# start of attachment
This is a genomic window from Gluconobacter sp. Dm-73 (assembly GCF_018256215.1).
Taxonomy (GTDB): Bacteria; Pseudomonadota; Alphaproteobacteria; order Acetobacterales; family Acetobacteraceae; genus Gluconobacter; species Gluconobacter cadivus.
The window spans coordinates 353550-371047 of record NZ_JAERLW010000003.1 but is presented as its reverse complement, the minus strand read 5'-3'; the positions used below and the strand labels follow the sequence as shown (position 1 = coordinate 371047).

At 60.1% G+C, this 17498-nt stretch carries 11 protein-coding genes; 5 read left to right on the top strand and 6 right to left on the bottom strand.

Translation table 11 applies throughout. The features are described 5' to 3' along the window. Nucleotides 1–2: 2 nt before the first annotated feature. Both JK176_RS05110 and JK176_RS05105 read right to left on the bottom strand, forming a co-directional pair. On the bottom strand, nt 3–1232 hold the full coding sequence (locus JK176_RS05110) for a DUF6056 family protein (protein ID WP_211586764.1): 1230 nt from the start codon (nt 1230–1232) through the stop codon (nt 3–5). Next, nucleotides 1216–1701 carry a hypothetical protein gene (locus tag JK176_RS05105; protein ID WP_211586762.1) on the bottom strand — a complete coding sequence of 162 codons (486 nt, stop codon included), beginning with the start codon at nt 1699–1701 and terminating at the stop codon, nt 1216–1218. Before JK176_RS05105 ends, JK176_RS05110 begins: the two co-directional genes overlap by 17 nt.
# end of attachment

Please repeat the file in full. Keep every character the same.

This is a genomic window from Gluconobacter sp. Dm-73 (assembly GCF_018256215.1).
Taxonomy (GTDB): Bacteria; Pseudomonadota; Alphaproteobacteria; order Acetobacterales; family Acetobacteraceae; genus Gluconobacter; species Gluconobacter cadivus.
The window spans coordinates 353550-371047 of record NZ_JAERLW010000003.1 but is presented as its reverse complement, the minus strand read 5'-3'; the positions used below and the strand labels follow the sequence as shown (position 1 = coordinate 371047).

At 60.1% G+C, this 17498-nt stretch carries 11 protein-coding genes; 5 read left to right on the top strand and 6 right to left on the bottom strand.

Translation table 11 applies throughout. The features are described 5' to 3' along the window. Nucleotides 1–2: 2 nt before the first annotated feature. Both JK176_RS05110 and JK176_RS05105 read right to left on the bottom strand, forming a co-directional pair. On the bottom strand, nt 3–1232 hold the full coding sequence (locus JK176_RS05110) for a DUF6056 family protein (protein ID WP_211586764.1): 1230 nt from the start codon (nt 1230–1232) through the stop codon (nt 3–5). Next, nucleotides 1216–1701 carry a hypothetical protein gene (locus tag JK176_RS05105; protein ID WP_211586762.1) on the bottom strand — a complete coding sequence of 162 codons (486 nt, stop codon included), beginning with the start codon at nt 1699–1701 and terminating at the stop codon, nt 1216–1218. Before JK176_RS05105 ends, JK176_RS05110 begins: the two co-directional genes overlap by 17 nt.